In GCSE Science students will look at waves, both mechanical and electromagnetic. This is the last of six quizzes on that subject and it looks at how scientists are using waves coming from space to study the Universe.
The only way that we can learn about our universe is by using waves which come to Earth from space. The whole electromagnetic spectrum is represented - from mysterious gamma ray bursts, all the way to radio waves. But whichever waves you look at, you are always looking back in time. The light and heat from the Sun takes just over 8 minutes to reach the Earth so if the sun was to somehow be extinguished we on Earth would not find out until 8 minutes later. Light from the stars takes even longer. The closest star to our Solar System is Proxima Centauri - light takes just over 4 years to reach us from this star. When astronomers look at the most distant galaxies, they are seeing them as they were thousands of millions of years in the past.
So how can astronomers study the Universe using these waves from space? There are many advanced techniques but one of the fundamental ones is to use the Doppler effect. If a wave source is moving relative to an observer there will be a change in the observed wavelength and frequency. You can hear this when you are standing next to a main road with fast moving traffic. As the vehicles approach, they sound slightly different to when they are moving away. The pitch of the sound is higher as they approach because the waves are 'bunched up'. This shortens their wavelength and increases their frequency so they sound higher pitched than they do when they are not moving. As the vehicle passes and moves away, the waves get left behind and their wavelength is longer and their frequency is lower.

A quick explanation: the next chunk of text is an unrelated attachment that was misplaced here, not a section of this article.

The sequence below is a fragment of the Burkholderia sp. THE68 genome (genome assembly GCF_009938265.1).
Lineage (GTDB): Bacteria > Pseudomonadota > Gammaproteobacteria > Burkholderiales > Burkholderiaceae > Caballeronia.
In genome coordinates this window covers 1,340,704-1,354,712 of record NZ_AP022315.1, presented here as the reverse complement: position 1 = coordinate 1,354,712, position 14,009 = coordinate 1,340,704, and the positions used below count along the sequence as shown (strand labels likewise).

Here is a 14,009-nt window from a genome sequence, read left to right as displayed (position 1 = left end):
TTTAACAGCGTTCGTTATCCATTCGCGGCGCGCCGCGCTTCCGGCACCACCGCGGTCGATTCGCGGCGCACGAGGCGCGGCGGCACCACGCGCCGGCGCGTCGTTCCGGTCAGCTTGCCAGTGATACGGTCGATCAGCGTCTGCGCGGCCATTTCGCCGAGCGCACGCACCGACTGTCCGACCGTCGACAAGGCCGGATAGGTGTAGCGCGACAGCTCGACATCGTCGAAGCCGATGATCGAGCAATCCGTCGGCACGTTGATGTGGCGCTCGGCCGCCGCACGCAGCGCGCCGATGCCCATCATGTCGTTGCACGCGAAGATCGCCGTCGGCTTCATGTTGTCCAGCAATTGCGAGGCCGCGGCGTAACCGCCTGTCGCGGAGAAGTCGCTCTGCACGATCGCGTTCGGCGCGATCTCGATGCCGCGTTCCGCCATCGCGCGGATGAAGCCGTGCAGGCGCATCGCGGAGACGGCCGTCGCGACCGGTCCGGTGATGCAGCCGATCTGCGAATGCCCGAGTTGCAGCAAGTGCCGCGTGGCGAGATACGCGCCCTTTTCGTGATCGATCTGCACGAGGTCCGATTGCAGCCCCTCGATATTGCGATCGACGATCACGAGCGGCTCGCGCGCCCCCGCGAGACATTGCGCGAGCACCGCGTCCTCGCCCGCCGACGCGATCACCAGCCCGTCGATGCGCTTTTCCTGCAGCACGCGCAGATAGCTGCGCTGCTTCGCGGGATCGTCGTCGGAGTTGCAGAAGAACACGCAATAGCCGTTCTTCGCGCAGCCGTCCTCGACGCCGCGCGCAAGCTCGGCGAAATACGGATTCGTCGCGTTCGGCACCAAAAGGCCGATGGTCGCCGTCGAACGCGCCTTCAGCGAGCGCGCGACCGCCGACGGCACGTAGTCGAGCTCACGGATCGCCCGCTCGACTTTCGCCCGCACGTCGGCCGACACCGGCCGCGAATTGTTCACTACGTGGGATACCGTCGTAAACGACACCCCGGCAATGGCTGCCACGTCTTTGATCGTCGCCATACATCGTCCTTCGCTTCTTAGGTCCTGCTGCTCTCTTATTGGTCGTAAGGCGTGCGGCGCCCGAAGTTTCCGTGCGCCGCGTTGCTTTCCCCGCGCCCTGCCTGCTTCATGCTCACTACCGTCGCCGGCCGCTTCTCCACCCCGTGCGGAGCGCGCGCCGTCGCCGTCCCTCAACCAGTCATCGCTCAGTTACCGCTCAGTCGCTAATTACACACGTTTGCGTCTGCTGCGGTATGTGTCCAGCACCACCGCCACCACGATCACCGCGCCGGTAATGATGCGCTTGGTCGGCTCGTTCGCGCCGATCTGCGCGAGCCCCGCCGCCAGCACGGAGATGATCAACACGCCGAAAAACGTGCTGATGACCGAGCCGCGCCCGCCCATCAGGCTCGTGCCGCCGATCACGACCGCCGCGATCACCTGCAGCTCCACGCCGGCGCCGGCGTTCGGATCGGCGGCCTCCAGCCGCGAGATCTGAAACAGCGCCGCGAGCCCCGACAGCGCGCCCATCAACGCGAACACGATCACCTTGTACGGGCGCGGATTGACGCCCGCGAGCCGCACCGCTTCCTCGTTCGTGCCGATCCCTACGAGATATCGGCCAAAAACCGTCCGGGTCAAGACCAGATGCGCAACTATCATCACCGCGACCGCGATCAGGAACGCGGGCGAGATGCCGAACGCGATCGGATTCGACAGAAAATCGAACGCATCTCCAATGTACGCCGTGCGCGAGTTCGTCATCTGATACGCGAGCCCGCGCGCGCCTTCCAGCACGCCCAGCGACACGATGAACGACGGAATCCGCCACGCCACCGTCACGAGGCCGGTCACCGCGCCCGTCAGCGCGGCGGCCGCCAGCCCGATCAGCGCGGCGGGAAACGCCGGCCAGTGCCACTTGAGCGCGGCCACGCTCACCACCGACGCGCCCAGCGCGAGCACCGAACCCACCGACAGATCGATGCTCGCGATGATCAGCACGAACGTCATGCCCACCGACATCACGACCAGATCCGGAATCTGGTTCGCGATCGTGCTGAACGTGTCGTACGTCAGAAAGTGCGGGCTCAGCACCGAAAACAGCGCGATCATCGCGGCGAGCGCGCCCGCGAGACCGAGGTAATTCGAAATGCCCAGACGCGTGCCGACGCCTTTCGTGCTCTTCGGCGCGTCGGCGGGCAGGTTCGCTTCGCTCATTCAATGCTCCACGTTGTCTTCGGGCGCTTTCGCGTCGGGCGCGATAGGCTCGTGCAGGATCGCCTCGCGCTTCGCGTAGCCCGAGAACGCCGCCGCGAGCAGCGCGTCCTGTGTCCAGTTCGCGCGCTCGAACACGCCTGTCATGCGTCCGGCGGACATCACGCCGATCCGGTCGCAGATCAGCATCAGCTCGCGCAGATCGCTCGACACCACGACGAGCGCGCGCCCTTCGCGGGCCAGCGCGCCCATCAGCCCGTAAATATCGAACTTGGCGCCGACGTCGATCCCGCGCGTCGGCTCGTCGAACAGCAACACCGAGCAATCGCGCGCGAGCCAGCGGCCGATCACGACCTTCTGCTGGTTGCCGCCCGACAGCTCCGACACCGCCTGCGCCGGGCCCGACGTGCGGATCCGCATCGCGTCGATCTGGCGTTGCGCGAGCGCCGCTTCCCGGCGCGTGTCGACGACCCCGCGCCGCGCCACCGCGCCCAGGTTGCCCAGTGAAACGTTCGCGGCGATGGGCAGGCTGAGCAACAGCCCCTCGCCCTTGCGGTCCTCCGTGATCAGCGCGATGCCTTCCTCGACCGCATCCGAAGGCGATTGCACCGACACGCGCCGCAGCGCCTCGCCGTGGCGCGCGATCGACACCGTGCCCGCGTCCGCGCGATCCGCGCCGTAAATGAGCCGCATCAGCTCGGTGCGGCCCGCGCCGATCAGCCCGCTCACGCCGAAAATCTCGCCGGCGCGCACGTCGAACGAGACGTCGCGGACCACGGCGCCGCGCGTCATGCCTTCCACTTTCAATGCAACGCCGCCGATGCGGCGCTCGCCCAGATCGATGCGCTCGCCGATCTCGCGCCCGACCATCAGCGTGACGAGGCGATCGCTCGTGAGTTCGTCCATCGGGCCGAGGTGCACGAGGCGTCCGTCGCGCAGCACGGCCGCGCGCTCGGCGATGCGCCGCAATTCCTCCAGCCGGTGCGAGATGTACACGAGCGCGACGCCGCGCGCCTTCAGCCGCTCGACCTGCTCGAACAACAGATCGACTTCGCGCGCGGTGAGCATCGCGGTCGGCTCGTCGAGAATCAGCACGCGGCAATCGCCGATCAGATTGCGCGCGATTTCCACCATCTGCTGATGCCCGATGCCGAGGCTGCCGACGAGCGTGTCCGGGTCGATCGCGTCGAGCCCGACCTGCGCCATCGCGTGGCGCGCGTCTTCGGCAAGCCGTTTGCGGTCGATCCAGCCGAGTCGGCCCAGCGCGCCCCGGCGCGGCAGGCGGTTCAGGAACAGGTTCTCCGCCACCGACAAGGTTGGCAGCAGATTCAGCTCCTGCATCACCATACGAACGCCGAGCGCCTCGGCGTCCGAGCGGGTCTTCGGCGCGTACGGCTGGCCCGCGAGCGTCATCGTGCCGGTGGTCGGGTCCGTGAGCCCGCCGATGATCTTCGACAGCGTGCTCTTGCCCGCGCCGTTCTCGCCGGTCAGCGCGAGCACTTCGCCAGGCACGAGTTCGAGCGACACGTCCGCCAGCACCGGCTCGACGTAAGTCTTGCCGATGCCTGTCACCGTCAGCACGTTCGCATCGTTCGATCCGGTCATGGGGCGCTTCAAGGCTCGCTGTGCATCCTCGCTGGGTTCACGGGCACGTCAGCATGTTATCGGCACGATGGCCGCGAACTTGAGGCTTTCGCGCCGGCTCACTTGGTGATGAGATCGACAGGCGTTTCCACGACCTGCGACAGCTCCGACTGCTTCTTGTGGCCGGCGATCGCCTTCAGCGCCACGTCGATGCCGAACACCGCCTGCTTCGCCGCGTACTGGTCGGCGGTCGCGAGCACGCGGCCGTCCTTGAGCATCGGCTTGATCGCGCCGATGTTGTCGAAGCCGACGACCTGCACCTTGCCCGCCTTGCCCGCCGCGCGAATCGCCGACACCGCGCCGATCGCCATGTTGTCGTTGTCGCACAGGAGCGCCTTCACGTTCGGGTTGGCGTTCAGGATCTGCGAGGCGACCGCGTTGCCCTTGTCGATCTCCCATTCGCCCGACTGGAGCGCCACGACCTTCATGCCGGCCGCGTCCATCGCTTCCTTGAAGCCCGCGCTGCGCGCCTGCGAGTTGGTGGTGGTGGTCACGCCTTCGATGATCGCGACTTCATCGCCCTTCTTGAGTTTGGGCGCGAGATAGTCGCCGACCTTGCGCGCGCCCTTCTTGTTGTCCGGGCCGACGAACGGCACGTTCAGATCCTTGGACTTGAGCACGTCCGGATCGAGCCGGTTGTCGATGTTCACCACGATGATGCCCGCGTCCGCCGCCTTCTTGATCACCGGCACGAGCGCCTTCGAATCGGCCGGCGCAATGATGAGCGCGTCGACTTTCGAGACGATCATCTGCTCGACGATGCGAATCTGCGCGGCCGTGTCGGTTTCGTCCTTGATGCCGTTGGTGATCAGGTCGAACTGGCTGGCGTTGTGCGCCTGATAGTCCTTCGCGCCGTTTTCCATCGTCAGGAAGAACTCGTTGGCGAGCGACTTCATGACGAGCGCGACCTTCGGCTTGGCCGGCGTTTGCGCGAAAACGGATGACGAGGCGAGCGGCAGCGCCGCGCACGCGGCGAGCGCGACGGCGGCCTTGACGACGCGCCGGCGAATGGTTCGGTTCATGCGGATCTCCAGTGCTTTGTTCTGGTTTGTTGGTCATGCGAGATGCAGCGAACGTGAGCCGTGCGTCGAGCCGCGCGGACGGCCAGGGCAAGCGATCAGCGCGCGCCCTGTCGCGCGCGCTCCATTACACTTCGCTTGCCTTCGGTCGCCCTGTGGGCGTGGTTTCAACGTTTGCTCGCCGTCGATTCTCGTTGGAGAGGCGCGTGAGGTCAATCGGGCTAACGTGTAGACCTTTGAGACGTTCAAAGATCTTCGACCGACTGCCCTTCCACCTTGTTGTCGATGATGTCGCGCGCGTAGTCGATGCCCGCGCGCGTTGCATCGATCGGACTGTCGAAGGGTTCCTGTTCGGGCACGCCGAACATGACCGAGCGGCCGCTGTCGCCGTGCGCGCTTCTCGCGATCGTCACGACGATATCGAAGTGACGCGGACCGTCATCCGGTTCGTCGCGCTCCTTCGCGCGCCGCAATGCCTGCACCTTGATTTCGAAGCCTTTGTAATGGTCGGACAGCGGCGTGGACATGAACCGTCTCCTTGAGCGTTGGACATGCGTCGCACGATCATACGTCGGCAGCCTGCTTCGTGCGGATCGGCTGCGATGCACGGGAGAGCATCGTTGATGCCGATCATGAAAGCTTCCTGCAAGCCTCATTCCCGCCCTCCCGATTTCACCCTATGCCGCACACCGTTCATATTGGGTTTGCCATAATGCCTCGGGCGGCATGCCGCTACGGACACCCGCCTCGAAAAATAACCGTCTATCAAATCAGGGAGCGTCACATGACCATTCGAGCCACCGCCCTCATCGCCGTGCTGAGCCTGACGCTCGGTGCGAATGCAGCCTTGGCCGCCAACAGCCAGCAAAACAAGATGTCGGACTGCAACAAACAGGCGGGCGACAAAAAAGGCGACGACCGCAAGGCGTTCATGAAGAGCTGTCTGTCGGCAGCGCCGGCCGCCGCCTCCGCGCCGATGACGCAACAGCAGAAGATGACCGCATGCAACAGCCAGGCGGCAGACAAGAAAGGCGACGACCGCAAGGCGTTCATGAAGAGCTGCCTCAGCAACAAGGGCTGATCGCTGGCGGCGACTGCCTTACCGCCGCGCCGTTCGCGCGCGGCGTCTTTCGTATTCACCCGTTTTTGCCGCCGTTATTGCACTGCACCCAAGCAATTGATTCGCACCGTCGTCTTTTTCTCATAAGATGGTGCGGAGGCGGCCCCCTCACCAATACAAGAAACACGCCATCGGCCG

This happens with light too but is only detectable if something is moving at high speed as light waves have such a high velocity. Shorter wavelengths of light are bluer and longer ones are redder. Astronomers studying distant galaxies have observed an increase in the wavelength of light from most of them. The further away the galaxies are, the bigger the observed increase in wavelength. This effect is called red-shift and shows that the most distant galaxies are moving away from us at the fastest rates - the Universe is expanding.
Microwaves have played an important part in understanding the formation of the Universe. Cosmic microwave background radiation (CMBR) is a form of electromagnetic radiation filling the Universe. It comes from radiation that was present shortly after the big bang that has been cooling ever since. The ‘Big Bang’ theory is currently the only theory that can explain the existence of CMBR but who knows, tomorrow, or a hundred years from now, there could be new discoveries that change our understanding completely.
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